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education, employment, Prejudgment, sadness, students, Teaching, Youth

An Act Of Bravery

I simply said, “No. I can’t do that.” That simple statement opened me up to a barrage of abuse that continued for months. I taught for an on-line K-12 public school. My job was to supervise students by visiting them in their homes. I checked on their progress with their school work. I supervised almost three hundred students. I also proctored the state exams. My job also entailed getting students to the testing sites. I also tested special needs students in libraries close to home if they could not make it to a testing site. It was not my job to transport students, unless they were with a parent or guardian in my car. During the week of state testing, I got a call from my supervisor to check on one student who did not make it to the testing site. I called her mother. We made arrangements to test her daughter in the local library less than a mile from her house.

In the meantime another teacher called the parent. She told the mother her child could be tested in their kitchen. I was told to test this child in her home. Warning bells sounded in my head. A chill went up my spine. This caused the hair on the back of my neck to stand up. Not a comfortable feeling. In the years I worked at this school, this type of situation never occurred. This student was not a special needs student. She did not have any accommodations. So, why was I being asked to test her in the comfort of her kitchen? This was wrong and illegal. Why this student? Why, when others could have used the advantage of testing in their home- but were not offered the choice?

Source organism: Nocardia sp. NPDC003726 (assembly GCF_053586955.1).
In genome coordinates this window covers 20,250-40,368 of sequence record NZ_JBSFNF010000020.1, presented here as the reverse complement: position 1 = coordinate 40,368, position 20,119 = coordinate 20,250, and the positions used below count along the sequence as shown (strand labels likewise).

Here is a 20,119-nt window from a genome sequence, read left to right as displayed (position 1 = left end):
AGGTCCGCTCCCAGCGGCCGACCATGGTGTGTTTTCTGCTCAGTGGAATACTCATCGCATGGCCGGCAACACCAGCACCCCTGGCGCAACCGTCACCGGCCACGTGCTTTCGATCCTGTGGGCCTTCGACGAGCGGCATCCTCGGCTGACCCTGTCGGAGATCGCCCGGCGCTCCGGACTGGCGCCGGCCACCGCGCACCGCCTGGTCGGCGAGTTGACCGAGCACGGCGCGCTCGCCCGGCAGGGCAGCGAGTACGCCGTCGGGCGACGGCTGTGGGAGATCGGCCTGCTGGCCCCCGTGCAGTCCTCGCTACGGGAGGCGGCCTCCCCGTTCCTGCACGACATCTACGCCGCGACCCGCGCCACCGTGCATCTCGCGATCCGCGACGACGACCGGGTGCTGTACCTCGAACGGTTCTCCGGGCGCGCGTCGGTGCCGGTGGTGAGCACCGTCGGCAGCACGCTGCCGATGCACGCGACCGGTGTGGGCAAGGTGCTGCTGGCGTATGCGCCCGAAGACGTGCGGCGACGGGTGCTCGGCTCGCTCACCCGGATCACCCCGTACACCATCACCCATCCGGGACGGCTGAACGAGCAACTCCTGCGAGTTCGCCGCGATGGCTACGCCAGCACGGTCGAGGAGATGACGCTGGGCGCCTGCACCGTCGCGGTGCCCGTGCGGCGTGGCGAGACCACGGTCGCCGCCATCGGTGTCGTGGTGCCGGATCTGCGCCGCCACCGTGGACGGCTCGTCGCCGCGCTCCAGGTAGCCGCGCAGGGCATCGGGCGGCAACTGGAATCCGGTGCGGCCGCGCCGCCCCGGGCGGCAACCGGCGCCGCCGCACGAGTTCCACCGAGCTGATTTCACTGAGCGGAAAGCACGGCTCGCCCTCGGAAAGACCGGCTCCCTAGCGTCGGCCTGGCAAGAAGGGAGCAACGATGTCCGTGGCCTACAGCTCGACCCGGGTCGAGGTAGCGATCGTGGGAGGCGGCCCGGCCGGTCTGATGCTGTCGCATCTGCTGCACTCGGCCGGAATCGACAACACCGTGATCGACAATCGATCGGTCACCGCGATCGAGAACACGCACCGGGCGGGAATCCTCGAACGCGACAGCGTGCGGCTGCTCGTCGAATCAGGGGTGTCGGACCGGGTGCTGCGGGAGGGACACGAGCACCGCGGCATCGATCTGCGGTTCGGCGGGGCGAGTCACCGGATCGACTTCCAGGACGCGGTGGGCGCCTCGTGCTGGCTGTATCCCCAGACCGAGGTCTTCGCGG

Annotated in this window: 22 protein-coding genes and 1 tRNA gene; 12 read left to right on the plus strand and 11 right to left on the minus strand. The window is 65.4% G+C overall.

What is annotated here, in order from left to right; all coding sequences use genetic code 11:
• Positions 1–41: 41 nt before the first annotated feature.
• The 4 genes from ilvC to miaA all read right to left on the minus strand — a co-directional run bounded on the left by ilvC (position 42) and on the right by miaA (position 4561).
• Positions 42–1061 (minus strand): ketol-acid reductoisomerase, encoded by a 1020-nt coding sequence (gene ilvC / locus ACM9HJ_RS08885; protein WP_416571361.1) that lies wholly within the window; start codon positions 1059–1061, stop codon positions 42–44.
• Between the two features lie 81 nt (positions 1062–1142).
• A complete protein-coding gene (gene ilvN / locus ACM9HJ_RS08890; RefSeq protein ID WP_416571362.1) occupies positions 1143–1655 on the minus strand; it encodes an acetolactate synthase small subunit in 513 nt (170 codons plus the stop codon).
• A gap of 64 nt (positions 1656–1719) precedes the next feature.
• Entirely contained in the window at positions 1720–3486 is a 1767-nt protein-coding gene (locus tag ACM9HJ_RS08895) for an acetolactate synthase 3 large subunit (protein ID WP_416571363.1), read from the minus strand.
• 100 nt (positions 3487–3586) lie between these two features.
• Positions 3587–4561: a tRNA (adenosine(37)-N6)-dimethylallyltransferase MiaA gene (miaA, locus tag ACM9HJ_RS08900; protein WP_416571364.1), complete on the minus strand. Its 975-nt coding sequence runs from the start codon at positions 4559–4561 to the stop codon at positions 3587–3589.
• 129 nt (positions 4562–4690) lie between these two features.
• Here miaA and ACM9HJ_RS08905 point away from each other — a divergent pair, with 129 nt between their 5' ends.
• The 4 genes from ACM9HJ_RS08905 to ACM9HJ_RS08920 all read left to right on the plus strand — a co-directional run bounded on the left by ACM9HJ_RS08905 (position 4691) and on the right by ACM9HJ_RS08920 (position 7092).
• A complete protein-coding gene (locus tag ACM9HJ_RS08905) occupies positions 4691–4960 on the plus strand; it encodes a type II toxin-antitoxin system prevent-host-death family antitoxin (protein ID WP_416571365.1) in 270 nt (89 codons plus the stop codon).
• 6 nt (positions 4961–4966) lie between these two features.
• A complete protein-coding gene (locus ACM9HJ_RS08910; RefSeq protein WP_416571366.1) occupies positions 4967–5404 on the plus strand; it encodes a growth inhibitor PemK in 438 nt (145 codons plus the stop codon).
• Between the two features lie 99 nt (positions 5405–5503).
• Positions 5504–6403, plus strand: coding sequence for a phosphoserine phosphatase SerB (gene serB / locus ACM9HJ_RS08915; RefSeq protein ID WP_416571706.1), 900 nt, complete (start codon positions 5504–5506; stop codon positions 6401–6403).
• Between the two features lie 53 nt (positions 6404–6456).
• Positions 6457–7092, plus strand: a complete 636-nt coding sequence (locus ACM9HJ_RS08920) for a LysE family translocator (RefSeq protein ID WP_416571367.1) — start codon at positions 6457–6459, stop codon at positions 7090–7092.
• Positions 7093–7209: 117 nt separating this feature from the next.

I am a certified teacher. Why would I want to take the chance of losing my license by doing something illegal? All students were to take the state test at the designated test sights unless their IEP said otherwise. I knew that. My supervision called me and told me to test her in her home. I simply said, “No. I can’t do that.”